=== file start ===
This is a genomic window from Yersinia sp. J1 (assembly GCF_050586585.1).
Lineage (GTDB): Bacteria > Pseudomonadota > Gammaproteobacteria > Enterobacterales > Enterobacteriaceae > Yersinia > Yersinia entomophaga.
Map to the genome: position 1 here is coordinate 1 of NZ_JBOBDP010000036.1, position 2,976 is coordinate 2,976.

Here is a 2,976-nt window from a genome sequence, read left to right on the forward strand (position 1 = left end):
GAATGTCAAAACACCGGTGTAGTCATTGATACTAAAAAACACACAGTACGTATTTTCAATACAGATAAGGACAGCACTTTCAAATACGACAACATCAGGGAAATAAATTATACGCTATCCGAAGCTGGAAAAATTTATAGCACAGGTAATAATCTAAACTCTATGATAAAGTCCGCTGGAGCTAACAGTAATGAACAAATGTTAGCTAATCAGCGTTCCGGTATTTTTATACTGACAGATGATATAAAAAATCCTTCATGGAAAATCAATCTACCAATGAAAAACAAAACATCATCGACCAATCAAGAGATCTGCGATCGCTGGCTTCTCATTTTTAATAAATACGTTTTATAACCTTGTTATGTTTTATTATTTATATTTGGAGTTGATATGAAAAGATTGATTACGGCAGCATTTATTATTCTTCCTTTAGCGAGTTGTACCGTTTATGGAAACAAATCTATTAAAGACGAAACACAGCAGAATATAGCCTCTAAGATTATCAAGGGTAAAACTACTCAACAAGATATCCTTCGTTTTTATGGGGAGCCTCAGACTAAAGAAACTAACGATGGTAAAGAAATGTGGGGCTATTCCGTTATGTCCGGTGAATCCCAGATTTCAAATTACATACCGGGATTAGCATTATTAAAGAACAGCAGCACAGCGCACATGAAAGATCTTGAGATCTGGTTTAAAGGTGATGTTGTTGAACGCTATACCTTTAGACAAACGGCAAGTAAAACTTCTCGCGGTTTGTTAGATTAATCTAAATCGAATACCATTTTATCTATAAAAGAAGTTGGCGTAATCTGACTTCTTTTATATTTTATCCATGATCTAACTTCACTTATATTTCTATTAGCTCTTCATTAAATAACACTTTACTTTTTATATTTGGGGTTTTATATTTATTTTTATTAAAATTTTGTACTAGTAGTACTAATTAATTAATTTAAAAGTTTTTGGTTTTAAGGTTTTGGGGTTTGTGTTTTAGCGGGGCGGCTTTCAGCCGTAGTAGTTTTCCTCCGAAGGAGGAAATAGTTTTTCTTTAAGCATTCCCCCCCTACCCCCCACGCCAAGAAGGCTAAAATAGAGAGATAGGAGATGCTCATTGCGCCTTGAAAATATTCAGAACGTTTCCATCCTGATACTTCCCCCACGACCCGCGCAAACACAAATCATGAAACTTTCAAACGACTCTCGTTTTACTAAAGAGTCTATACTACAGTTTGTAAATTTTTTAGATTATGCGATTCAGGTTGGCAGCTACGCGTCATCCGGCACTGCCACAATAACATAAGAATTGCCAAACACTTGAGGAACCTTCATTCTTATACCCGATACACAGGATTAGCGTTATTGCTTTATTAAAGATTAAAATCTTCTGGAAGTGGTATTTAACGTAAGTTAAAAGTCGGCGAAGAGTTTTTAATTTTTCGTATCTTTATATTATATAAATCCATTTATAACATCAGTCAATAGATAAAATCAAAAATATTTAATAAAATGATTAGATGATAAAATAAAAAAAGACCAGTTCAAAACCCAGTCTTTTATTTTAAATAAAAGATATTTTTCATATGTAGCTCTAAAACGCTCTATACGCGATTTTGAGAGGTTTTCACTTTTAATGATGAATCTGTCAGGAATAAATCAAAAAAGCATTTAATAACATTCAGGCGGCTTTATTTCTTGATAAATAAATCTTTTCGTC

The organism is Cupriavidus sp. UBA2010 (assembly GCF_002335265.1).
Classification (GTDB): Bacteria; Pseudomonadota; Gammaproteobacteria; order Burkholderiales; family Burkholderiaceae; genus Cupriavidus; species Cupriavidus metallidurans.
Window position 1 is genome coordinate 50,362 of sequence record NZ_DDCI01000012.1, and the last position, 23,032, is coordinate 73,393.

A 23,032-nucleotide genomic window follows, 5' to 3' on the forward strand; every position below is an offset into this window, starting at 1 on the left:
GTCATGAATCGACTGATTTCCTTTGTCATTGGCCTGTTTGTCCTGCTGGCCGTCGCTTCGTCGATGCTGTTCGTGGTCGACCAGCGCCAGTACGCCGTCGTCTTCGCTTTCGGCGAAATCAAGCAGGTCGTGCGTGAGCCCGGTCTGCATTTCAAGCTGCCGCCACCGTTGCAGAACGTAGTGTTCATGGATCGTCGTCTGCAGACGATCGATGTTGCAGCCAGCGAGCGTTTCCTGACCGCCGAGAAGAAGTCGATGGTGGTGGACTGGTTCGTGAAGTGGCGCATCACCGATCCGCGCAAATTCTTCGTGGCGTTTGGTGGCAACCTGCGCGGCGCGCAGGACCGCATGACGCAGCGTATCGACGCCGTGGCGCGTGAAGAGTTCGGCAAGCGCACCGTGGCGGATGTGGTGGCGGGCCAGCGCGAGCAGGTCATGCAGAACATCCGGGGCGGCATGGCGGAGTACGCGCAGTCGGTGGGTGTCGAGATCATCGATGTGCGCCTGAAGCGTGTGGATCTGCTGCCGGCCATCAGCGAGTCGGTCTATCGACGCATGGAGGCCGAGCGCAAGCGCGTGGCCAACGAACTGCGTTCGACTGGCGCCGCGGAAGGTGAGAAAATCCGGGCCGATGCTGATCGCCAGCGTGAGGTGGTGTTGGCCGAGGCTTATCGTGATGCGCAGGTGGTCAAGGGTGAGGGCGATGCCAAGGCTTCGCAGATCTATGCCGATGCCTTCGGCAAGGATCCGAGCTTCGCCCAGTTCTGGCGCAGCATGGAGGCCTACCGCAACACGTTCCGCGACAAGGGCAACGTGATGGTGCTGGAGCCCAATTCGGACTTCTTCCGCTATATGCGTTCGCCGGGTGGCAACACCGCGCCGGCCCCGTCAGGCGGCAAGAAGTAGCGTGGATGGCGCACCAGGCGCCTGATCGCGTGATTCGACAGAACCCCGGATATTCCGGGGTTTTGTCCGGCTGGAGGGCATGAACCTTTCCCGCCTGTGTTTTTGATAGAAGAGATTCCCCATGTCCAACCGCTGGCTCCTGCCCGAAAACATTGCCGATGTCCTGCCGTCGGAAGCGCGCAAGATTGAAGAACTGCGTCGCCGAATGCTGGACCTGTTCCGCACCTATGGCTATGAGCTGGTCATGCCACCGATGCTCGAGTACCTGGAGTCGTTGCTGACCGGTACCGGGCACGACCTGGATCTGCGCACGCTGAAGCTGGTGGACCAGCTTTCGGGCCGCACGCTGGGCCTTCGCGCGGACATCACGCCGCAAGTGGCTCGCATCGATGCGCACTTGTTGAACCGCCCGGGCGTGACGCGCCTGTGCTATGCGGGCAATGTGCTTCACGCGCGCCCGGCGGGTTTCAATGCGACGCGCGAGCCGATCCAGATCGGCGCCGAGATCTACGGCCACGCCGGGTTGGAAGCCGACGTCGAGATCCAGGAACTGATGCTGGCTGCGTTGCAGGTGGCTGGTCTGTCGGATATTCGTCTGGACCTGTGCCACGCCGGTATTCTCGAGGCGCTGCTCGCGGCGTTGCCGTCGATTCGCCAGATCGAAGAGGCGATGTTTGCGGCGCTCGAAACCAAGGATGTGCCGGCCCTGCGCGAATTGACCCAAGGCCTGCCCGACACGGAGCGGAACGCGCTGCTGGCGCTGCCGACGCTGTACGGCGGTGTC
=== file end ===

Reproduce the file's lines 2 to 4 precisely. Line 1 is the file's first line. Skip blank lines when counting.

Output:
Lineage (GTDB): Bacteria > Pseudomonadota > Gammaproteobacteria > Enterobacterales > Enterobacteriaceae > Yersinia > Yersinia entomophaga.
Map to the genome: position 1 here is coordinate 1 of NZ_JBOBDP010000036.1, position 2,976 is coordinate 2,976.

Here is a 2,976-nt window from a genome sequence, read left to right on the forward strand (position 1 = left end):